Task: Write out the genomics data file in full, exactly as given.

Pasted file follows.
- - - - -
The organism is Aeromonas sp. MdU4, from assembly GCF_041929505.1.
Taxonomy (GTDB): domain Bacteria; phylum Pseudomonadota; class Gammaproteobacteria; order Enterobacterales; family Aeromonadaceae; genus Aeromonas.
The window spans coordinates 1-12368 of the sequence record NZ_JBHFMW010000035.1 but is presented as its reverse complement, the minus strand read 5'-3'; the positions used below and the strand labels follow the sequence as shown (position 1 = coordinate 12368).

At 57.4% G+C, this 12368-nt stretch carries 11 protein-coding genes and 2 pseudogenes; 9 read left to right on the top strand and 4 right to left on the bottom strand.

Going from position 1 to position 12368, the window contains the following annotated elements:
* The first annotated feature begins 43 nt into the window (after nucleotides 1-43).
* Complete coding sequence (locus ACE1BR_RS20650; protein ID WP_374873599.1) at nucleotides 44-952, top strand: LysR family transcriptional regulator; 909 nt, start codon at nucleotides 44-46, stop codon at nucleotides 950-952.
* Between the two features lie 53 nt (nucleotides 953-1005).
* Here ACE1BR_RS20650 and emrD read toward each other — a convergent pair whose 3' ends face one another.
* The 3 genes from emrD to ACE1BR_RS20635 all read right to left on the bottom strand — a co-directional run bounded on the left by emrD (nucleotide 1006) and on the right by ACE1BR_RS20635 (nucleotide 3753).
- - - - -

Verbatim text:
The organism is Aeromonas sp. MdU4, from assembly GCF_041929505.1.
Taxonomy (GTDB): domain Bacteria; phylum Pseudomonadota; class Gammaproteobacteria; order Enterobacterales; family Aeromonadaceae; genus Aeromonas.
The window spans coordinates 1-12368 of the sequence record NZ_JBHFMW010000035.1 but is presented as its reverse complement, the minus strand read 5'-3'; the positions used below and the strand labels follow the sequence as shown (position 1 = coordinate 12368).

At 57.4% G+C, this 12368-nt stretch carries 11 protein-coding genes and 2 pseudogenes; 9 read left to right on the top strand and 4 right to left on the bottom strand.

Going from position 1 to position 12368, the window contains the following annotated elements:
* The first annotated feature begins 43 nt into the window (after nucleotides 1-43).
* Complete coding sequence (locus ACE1BR_RS20650; protein ID WP_374873599.1) at nucleotides 44-952, top strand: LysR family transcriptional regulator; 909 nt, start codon at nucleotides 44-46, stop codon at nucleotides 950-952.
* Between the two features lie 53 nt (nucleotides 953-1005).
* Here ACE1BR_RS20650 and emrD read toward each other — a convergent pair whose 3' ends face one another.
* The 3 genes from emrD to ACE1BR_RS20635 all read right to left on the bottom strand — a co-directional run bounded on the left by emrD (nucleotide 1006) and on the right by ACE1BR_RS20635 (nucleotide 3753).